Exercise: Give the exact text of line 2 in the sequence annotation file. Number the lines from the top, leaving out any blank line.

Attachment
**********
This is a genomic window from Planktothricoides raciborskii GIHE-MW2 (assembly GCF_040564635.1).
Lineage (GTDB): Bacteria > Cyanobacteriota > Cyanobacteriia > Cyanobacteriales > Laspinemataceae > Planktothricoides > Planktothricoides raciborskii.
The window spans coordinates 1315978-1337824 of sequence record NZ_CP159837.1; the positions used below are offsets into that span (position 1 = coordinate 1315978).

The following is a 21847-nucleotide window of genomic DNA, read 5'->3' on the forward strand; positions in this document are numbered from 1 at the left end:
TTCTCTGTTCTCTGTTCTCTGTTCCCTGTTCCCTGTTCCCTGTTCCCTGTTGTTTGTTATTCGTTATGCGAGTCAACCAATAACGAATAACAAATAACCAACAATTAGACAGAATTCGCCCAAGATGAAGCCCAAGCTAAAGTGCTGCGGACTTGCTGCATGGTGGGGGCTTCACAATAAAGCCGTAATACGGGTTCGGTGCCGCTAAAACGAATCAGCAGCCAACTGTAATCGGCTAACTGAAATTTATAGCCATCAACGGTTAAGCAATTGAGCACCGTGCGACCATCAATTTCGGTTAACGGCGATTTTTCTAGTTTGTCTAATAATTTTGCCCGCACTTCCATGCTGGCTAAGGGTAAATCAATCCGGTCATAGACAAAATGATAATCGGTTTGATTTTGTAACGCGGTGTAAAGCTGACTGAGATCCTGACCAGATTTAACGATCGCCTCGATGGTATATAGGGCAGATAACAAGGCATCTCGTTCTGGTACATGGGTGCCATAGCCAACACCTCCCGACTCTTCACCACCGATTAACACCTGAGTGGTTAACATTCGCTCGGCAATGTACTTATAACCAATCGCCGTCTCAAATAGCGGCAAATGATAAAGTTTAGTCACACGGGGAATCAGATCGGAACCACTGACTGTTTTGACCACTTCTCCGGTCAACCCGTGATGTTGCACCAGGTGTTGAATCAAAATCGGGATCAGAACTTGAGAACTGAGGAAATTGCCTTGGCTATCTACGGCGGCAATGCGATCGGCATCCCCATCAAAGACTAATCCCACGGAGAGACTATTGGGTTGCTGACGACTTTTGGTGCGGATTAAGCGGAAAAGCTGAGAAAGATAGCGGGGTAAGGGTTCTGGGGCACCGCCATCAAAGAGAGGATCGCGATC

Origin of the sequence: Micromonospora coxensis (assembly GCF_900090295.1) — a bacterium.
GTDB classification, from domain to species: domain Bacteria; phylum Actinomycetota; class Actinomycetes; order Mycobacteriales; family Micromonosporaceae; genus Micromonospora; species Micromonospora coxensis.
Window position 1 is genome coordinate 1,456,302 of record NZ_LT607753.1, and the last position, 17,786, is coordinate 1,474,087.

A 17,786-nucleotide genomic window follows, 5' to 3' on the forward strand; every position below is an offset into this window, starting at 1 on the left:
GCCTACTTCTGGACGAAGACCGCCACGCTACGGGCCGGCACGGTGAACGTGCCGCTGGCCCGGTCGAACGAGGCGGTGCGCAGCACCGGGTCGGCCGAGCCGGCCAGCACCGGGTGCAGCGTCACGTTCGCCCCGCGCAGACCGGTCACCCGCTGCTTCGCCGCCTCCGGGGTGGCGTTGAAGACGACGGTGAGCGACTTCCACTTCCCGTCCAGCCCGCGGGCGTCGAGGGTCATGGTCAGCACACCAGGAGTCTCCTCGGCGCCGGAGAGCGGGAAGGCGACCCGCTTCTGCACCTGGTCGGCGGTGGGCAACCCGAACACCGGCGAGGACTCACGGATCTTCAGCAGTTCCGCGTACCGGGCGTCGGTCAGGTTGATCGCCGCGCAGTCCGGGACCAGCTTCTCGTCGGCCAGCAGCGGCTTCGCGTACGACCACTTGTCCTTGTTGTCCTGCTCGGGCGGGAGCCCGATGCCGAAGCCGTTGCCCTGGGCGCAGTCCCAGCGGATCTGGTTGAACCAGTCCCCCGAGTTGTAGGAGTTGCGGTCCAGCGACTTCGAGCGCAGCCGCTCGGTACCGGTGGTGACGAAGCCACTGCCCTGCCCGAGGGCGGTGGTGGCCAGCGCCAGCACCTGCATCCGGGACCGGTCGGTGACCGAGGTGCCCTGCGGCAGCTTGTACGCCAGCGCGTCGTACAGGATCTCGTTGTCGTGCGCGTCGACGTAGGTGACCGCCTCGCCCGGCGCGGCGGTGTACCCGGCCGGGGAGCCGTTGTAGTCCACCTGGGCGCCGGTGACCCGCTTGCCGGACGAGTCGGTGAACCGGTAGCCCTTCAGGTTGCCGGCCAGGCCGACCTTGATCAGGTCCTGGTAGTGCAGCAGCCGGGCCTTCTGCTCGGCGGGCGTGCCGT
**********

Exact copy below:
Lineage (GTDB): Bacteria > Cyanobacteriota > Cyanobacteriia > Cyanobacteriales > Laspinemataceae > Planktothricoides > Planktothricoides raciborskii.